MY WORK IS FEATURED IN:
Key Takeaways from the D.Confestival:
“Another extraordinary keynote delivered by Dr. Frederic Pferdt, Head of Innovation and Creativity Programs at Google,
who introduced the concept of innovation culture based on interactive exercises. […] Psychological safety is essential for innovation.
This point has also been explained in the excellent neurobiology talks with Caroline Szymanski and Stefanie Faye Frank.”
GRADUATE RESEARCH & OTHER PUBLICATIONS
2011 Legislative Briefing Book: Nevada Institute for Children’s Research and Policy UNLV
Stereotype Content, Disgust & Moral Decision Making: Evidence from Social & Affective Neuroscience
Inclusive Leadership, Stereotyping & the Brain Columbia University, Business School, September, 2009
Disgust Reactions to Trustees and Dictators Modulate Punishment Decisions in Economic Games
Lasana Harris1 , Christine Hosey2 , Stefanie Molicki1 , Ernst Fehr3 , Elizabeth Phelps1,4
Department of Psychology, New York University1 ; Booth School of Business, University of Chicago2 ; Institute for Empirical Research in Economics, University of Zurich3 ; Center for Neural Science, New York University4 .
Abstract: Previous research demonstrates that in the context of the trust game, punishment decisions are modulated by the perceived responsibility of the trustee for the norm violating behavior and the cost of punishment (de Quervain et al, 2004). We extend these results, showing that the perceived responsibility of the violator for their lot in life as well as the affect, specifically disgust, generated by all parties in the social interaction modulate punishment decisions. We recorded physiological responses across separate samples in the context of second party (trust game) and third party (dictator game) punishment while participants observe fictitious players make fair or unfair decisions before themselves deciding punishment for these social targets. In addition to punishing disgust-inducing social targets more severely in both games, participants in the trust game also punish trustees responsible for their negative life-situation more harshly when trust is violated. Also in the trust game, physiological disgust predicts punishment toward violators that elicit disgust versus another negative emotion. In the dictator game, physiological disgust responses predict punishment amounts when a dictator that elicits disgust behaves unfairly toward a recipient that does not. These findings dovetail with the existing literature, and add to the growing corpus of research on social and affective factors that affect decision-making in economic games. Further research will explore whether the neural mechanisms underlying these decisions diverge.
Dynamic Core Theory and Neural Darwinism
Cognitive Neuroscience Graduate Course paper (NYU), December 2008
Excerpt: Explaining consciousness has become a key area of research and debate in the world of neuroscience. The underlying concept behind Gerald Edelman’s Dynamic Core Theory on consciousness is based on a dynamic cluster of neuronal groups in the thalamocortical region that interact with each other across various areas in the brain (Tononi & Edelman, 1998). This theory is linked with Edelman’s theory of neural Darwinism, which emphasizes the selectionist nature of brain development rather than the instructionist computer analogy of the brain (Edelman, 2004). While it is difficult to know for sure which theory of consciousness, if any, will stand the test of time, Edelman’s is an important contender among explanations of consciousness. Moreover, an important contribution associated with this theory is the possibility to quantitatively measure certain aspects of consciousness, which Edelman and Tononi (1998) suggest by using certain formulas to calculate integration and differentiation of neural processes.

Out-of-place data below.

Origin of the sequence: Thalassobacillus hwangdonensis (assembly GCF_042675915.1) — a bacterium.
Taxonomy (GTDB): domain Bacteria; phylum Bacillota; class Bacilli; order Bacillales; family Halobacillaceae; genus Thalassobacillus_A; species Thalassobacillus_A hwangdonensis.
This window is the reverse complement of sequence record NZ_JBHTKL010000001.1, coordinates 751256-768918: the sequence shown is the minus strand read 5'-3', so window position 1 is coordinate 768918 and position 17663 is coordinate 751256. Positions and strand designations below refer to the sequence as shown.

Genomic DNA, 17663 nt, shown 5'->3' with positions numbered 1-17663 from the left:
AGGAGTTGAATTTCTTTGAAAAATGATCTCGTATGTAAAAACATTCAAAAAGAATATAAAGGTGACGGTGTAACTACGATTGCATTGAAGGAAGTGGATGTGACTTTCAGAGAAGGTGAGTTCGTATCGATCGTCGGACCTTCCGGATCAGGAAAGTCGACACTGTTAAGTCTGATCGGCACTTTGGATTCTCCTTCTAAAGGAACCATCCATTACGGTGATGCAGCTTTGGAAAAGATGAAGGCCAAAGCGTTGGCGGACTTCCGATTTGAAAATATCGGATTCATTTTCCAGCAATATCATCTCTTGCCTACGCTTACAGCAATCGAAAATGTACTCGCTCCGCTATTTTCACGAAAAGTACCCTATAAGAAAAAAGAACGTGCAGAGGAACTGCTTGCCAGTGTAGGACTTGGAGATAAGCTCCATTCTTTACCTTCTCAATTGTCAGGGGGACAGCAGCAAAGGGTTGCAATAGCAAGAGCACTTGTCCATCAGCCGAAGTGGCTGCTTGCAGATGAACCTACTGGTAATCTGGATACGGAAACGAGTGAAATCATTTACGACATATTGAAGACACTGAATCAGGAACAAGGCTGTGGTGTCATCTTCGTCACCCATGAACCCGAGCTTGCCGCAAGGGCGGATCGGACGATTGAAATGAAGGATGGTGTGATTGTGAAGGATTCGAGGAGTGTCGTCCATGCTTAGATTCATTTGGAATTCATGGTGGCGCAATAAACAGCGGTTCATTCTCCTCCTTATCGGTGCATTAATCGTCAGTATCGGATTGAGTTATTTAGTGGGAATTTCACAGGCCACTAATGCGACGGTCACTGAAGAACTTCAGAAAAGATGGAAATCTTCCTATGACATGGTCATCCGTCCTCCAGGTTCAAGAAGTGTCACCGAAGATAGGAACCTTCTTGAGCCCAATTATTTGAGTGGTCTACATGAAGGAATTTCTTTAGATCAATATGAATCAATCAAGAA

Mirror Neurons & the Sensory-Motor Framework
Affective Neuroscience Graduate Course paper (NYU), May 2009
Excerpt: Perhaps just as important as how that process works or what that process consists of, is how imitation – and therefore the potential of mirror neurons – has implications in real world settings. As Rizzolatti and Arbib postulate, mirror neurons may “represent the link between sender and receiver” (p. 188) that allows for the receiver to “understand” the action, utilizing this “understanding” to formulate an appropriate response to the performed action. (Wolf et al., 2001, p. 97). Mirror neurons appear to code facial action and gestures, particularly with the mouth, suggesting that they are important for emotional attunement of other people (Iacobini, p. 662, Cozolino, p. 186). As Rizzolatti and Arbib state, “Our emotional understanding of these gestures allows us to distinguish various social cues and may have links to primitive communiction, allowing one person to detect, for example when another person is feeling peaceful or agitated”(1998).